But it seems that none of the Minyar (Vanyar) became Avari, so maybe Ingwë was one of the elf-fathers?
 

Haakon

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For instance, the courtship of Fëanor and Nerdanel takes place after the birth of Fingolfin but before the birth of Finarfin, IIRC.)
About this... If we're having the Fëanor-Galadriel situation where she refuses to give him a strand of her hair... I mean, it seems that he marries Nerdanel before Galadriel's father is born. Trying to get the timeline right here...

EDIT: Ok I checked the story, it's not about courting at all. Forget it. :)
 
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Haakon

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But he cant be. He had a sister ( the mother of Indis or Indis herself).
Well is it clear that Indis or her mother were actually sister of Ingwë?

The problem here is that if none of the Vanyar became Avari, and Ingwë wasn't the firstborn leader, then why did Ingwë assume leadership? If, on the other hand, the mother of Indis was also one of the Unbegotten, then she could have been considered a 'sister', but not in the sense that included having the same parents.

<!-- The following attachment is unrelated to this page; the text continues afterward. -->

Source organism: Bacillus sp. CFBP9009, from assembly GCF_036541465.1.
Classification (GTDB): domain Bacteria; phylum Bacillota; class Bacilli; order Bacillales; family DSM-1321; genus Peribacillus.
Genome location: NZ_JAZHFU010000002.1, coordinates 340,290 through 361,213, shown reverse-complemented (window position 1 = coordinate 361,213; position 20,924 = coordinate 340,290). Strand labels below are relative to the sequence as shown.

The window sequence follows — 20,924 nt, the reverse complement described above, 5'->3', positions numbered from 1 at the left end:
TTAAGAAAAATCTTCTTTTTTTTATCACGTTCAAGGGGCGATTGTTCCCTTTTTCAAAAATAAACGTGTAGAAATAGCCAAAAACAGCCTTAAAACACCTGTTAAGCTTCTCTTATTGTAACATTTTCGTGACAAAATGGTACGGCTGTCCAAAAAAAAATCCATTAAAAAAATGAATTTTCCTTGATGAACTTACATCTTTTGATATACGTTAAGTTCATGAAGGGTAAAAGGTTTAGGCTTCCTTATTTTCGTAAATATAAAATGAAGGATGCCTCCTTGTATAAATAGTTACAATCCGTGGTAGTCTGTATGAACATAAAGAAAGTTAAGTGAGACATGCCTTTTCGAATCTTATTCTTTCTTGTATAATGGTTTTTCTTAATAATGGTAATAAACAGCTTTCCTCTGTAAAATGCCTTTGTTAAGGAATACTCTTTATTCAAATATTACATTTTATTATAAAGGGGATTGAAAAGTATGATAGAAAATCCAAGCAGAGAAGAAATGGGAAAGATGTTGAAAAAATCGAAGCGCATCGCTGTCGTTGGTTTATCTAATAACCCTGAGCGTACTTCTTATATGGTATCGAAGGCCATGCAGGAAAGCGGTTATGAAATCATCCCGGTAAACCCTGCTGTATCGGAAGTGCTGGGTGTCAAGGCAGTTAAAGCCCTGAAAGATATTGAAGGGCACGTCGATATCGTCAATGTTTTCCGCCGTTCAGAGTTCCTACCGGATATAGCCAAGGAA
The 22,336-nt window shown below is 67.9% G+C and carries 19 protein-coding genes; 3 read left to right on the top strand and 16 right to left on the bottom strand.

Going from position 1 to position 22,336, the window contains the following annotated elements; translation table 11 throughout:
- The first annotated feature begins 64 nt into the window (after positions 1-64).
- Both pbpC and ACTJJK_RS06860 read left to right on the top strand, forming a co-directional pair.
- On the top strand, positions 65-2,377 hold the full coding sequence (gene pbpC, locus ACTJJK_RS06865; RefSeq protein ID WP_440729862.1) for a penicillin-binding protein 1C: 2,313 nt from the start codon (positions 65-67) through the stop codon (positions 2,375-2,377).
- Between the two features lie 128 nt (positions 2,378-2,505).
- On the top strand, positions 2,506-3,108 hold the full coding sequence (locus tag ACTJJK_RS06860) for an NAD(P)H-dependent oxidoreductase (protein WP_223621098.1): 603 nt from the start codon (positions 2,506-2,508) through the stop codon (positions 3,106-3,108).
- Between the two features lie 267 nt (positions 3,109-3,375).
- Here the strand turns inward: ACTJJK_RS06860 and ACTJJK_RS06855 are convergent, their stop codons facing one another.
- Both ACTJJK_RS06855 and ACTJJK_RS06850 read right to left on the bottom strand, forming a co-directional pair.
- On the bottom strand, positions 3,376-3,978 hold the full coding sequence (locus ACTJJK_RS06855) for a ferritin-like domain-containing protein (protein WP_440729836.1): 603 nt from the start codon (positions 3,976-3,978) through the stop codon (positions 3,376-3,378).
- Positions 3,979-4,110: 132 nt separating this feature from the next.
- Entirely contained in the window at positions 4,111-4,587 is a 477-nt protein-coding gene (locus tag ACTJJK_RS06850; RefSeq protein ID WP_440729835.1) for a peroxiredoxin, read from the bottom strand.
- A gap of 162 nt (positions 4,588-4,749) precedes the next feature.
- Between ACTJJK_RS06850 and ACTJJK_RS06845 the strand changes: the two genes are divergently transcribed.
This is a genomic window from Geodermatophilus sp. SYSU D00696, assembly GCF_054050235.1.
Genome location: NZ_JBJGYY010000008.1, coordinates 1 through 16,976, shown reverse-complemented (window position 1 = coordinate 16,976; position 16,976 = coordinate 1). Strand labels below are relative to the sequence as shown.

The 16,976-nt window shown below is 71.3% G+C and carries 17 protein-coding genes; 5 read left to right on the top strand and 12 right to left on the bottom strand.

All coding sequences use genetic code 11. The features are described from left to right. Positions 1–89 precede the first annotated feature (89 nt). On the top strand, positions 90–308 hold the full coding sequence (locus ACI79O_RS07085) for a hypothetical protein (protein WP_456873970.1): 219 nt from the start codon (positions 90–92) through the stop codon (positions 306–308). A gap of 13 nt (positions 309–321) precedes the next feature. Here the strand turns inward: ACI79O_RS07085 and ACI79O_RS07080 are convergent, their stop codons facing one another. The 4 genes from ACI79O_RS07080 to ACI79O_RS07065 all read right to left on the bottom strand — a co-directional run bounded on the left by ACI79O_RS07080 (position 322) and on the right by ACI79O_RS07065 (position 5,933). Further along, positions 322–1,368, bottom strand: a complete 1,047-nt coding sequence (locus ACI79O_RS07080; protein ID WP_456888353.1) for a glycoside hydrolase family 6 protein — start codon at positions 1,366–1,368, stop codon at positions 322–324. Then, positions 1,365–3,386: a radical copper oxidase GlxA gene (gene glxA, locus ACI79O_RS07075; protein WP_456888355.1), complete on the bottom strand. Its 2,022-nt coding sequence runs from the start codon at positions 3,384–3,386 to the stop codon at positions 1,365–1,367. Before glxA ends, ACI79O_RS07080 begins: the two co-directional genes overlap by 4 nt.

Alcarohtar

Active Member
Well is it clear that Indis or her mother were actually sister of Ingwë?

The problem here is that if none of the Vanyar became Avari, and Ingwë wasn't the firstborn leader, then why did Ingwë assume leadership? If, on the other hand, the mother of Indis was also one of the Unbegotten, then she could have been considered a 'sister', but not in the sense that included having the same parents.
Exactly the same can be said about Elwë, Olwë and Elmo too then
 

MithLuin

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There are two different versions of the story with Indis. In one, she is identified as Ingwë's sister. In the other, she is the daughter of Ingwë's (unnamed) sister. In either case, Ingwë definitely has a sister. As for what happens to Imin, we have some options. He or his wife could be one of the elves stolen by Melkor, and thus some combination of death/grief makes him step down. OR, he could have interest in other things, and leaves leadership to others of the Vanyar. I don't think we have to be too worried about making Ingwë one of the oldest elves at Cuivienen. He is merely the leader amongst his people, for whatever reason. We could make Ingwë the son of Imin.

Elwë is of course clearly not one of the unbegotten, as he has brothers and no wife.

I don't want to go too far with incorporating this story, but perhaps having three different 'settlements' along the lakeshore at Cuivienen with the three different groups divvied up accordingly. The Vanyar are the smallest group, the two larger groups are a mixture of Noldor/Avari and Teleri/Sindar/Nandor/Avari.